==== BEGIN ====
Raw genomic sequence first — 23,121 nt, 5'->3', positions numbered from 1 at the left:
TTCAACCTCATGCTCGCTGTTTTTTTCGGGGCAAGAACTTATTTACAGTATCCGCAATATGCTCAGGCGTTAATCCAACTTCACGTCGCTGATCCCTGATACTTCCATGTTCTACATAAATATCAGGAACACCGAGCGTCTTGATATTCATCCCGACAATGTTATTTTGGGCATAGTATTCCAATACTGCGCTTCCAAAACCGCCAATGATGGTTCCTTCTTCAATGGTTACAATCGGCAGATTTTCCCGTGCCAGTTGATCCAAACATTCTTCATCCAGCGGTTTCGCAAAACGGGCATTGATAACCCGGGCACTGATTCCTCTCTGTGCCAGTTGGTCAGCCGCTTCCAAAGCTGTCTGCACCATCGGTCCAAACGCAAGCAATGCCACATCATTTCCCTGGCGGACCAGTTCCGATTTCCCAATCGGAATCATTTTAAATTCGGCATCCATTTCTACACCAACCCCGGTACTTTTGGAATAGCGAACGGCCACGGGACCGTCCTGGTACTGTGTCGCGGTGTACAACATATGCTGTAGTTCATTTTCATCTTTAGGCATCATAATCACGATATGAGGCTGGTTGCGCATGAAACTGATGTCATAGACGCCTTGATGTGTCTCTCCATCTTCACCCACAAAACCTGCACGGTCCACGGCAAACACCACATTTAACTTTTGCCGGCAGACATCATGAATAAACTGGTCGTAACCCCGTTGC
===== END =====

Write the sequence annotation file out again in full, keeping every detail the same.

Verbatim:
Raw genomic sequence first — 23,121 nt, 5'->3', positions numbered from 1 at the left:
TTCAACCTCATGCTCGCTGTTTTTTTCGGGGCAAGAACTTATTTACAGTATCCGCAATATGCTCAGGCGTTAATCCAACTTCACGTCGCTGATCCCTGATACTTCCATGTTCTACATAAATATCAGGAACACCGAGCGTCTTGATATTCATCCCGACAATGTTATTTTGGGCATAGTATTCCAATACTGCGCTTCCAAAACCGCCAATGATGGTTCCTTCTTCAATGGTTACAATCGGCAGATTTTCCCGTGCCAGTTGATCCAAACATTCTTCATCCAGCGGTTTCGCAAAACGGGCATTGATAACCCGGGCACTGATTCCTCTCTGTGCCAGTTGGTCAGCCGCTTCCAAAGCTGTCTGCACCATCGGTCCAAACGCAAGCAATGCCACATCATTTCCCTGGCGGACCAGTTCCGATTTCCCAATCGGAATCATTTTAAATTCGGCATCCATTTCTACACCAACCCCGGTACTTTTGGAATAGCGAACGGCCACGGGACCGTCCTGGTACTGTGTCGCGGTGTACAACATATGCTGTAGTTCATTTTCATCTTTAGGCATCATAATCACGATATGAGGCTGGTTGCGCATGAAACTGATGTCATAGACGCCTTGATGTGTCTCTCCATCTTCACCCACAAAACCTGCACGGTCCACGGCAAACACCACATTTAACTTTTGCCGGCAGACATCATGAATAAACTGGTCGTAACCCCGTTGC